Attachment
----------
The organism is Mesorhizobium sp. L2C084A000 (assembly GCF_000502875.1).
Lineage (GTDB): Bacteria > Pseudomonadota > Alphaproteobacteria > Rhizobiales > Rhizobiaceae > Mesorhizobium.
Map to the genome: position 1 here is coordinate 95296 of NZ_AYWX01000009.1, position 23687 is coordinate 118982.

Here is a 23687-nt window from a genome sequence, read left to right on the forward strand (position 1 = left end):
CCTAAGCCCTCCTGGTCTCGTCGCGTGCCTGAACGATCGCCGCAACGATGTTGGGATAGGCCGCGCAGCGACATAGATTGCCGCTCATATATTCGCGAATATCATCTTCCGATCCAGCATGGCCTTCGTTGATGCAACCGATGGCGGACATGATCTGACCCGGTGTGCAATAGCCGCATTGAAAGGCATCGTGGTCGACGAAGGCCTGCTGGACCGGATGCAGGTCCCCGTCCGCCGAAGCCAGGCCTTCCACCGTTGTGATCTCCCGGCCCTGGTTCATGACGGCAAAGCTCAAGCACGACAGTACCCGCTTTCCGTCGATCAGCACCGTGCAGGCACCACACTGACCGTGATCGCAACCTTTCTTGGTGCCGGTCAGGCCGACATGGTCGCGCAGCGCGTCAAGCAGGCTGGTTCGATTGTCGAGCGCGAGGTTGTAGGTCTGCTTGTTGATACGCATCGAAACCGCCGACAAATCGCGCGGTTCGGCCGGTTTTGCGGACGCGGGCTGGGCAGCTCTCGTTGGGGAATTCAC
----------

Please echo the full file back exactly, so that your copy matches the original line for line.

The organism is Mesorhizobium sp. L2C084A000 (assembly GCF_000502875.1).
Lineage (GTDB): Bacteria > Pseudomonadota > Alphaproteobacteria > Rhizobiales > Rhizobiaceae > Mesorhizobium.
Map to the genome: position 1 here is coordinate 95296 of NZ_AYWX01000009.1, position 23687 is coordinate 118982.

Here is a 23687-nt window from a genome sequence, read left to right on the forward strand (position 1 = left end):
CCTAAGCCCTCCTGGTCTCGTCGCGTGCCTGAACGATCGCCGCAACGATGTTGGGATAGGCCGCGCAGCGACATAGATTGCCGCTCATATATTCGCGAATATCATCTTCCGATCCAGCATGGCCTTCGTTGATGCAACCGATGGCGGACATGATCTGACCCGGTGTGCAATAGCCGCATTGAAAGGCATCGTGGTCGACGAAGGCCTGCTGGACCGGATGCAGGTCCCCGTCCGCCGAAGCCAGGCCTTCCACCGTTGTGATCTCCCGGCCCTGGTTCATGACGGCAAAGCTCAAGCACGACAGTACCCGCTTTCCGTCGATCAGCACCGTGCAGGCACCACACTGACCGTGATCGCAACCTTTCTTGGTGCCGGTCAGGCCGACATGGTCGCGCAGCGCGTCAAGCAGGCTGGTTCGATTGTCGAGCGCGAGGTTGTAGGTCTGCTTGTTGATACGCATCGAAACCGCCGACAAATCGCGCGGTTCGGCCGGTTTTGCGGACGCGGGCTGGGCAGCTCTCGTTGGGGAATTCAC